The underlying instinct of the book is commercial and the relating the idea or fact that high sales, and hits is where its at for historical significance. This is a simplistic notion of how cultural influence works and how culture effects politics but it obviously works in terms of the books saleability in that readers will likely, as I have said, to have heard of many of the songs referred to. The selection is also largely US based (in the first half at least) whilst Lynskey is a UK journalist – is this is because a the US book market is much larger – I think so. The second part of the book is more UK orientated for those with great reading stamina. A middle section 4 tries to awkardly readjust this western centric view by doing a section which flies through Chile, Nigeria and Jamaica. I’m glad a perservered with this because the part on Victor Jara the revolutionary singer for Allende contains Jara’s rough and ready critique of the US protest music. And it is refreshing to have some analysis even if it is borrowed. The segues is via Och’s trip to Chile.

Jara is reported as thinking his American (sic) counterparts were at best pampered and trivial and at worse manipulated to sinister ends by two means: First the insidious effect of commercialisation and second the elitism of the star system. These effects ‘neutralise the inate spirit of rebellion of young people’. Jara prefers the term revolutionary song and soon after meeting Ochs dies with many others in Pinochet’s coup p.278.

The journalistic style is easy to read but this is a book – how about a bit more of your thinking Dorian? This age if full to the brim with information and what we need more of is good thinking.

The stuff on punk has been covered in so many ways… and 340 pages in, it brought the boredom I had feared. The Linton Kwesi Johnson piece that followed was more useful, as although I lived in and near Brixton through the period I’d never read an article about him so, I guess you can pick and choose in a book this rambling. Almost a reference work with sections in roughly chronological order with often arbitrary linkages and shifts of location. I think this sort of book would be enhanced in an electronic format so images and sounds bites could be conjured up at will. This book falls between an encyclopeadia, a genre that is probably now extinct, and a set of more focused articles that have been strung together without an arguement to drive them. A world history of Protest Music is probably an impossible object. There can only be a history within a geography and time limit or strict criteria like ‘protest hits’. And it is the criteria of commercial ‘success’ that haunts most of this account.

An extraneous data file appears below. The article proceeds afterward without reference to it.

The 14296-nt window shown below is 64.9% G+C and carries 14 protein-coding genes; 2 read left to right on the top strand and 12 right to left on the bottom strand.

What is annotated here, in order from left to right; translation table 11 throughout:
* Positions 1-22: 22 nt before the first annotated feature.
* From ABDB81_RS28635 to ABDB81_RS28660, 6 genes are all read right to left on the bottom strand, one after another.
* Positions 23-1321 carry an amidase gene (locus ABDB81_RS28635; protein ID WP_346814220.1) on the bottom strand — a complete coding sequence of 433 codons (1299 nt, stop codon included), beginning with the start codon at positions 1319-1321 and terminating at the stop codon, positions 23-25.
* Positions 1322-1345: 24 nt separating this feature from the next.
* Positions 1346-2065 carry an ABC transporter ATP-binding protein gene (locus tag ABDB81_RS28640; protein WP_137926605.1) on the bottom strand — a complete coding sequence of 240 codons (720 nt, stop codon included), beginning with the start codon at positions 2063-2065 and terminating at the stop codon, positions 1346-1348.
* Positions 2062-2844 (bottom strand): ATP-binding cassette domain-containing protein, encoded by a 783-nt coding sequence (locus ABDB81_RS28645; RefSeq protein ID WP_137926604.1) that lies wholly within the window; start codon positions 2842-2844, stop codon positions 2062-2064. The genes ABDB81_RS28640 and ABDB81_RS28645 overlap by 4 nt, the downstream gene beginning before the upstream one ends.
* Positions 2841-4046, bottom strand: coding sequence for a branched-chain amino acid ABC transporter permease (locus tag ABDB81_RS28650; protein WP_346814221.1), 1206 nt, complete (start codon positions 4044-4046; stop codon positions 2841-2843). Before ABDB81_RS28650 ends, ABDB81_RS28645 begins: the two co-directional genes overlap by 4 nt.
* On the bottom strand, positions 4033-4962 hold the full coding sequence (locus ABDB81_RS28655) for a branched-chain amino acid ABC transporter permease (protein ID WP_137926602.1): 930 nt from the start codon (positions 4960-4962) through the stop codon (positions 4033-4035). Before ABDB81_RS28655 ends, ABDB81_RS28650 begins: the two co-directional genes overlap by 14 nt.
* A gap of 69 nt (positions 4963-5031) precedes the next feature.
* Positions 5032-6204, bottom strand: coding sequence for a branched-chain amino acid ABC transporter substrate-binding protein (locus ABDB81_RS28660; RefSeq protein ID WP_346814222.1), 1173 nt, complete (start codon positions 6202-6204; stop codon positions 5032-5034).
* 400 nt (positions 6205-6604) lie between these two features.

One of the ways I enjoyed this book, in spite of it taking more than a week of my life, was when it echoed with my current activities. I was preparing a performance of John Cage’s ‘Song Books’ and one of the singers that vounteered her services was an ex-singer in Crass. I’d also completely missed out on Crass and so was happy to have this gap in my knowledge filled in on this band whose success was not the on the usual commerical model. Also the chapter ended with the best quote so far was from Penny Rimbaud writer and instigator with Crass, who the author seems to have interviewed himself:

“…That was the viciousness of Thatcher. It wasn’t that she thought coal was a bad idea – she thought working class culture was a bad idea.” p.450

Another project I’m involved in at the moment is a big effort to to activate the archive of a massive open collective I was part of: Brixton Art Gallery 1983-86. Jerry Dammers had just DJ’d for the launch of the project in the Brixton Arcade and Linton Kwesi Johnston was also part of the context in Brixton that led up to the formation of the gallery (I hear he is sadly none to well). So, whilst the early chapters had reflected often distant aspect of my life and musical influences, here, the events of the Eighties in London are still engaging my attention.

(Crass is now reissuing its back catalogue at present with all the tracks remastered and apparently sounding a lot better that they did way back.)

In relation to Bono and Springsteen he asks the pertinent question: “Can you become part of the establishment without being neutered by it?” p.470. Then he later dismisses Dead Prez and The Coup as “destined to be niche concerns” (p.566) whilst narrating Ice T’s controversy-chasing at length. Ice Cube didn’t have a platform to spout the stylish aggro that he did without ‘the establishment’ wanting to profit from the energy of the scene he occupied and led for a time. As a mainstream journalist Lynskey is party to that establishment, part of the conferment of platforms and publicity. How about if he had dismissed Ice T’s antics briefly and looked more closely at those the system marginalises. Is their music the less of a protest or less significant?

Lennon is really the person who felt this force the most as his consciousness developed after he was already a myth. As I have said Lynskey finds it difficult to deal with him well. His concept of politics is grandiose and a musician like Ray Davies who is not really dealing with that kind of politics and is reduced to a footnote. Pity.


Just heard that Gil Scott-Heron has died.

PS As to a question in response to the book of why women are not better represented Lynsey squirms in answer but provides a useful playlist in response on his blog: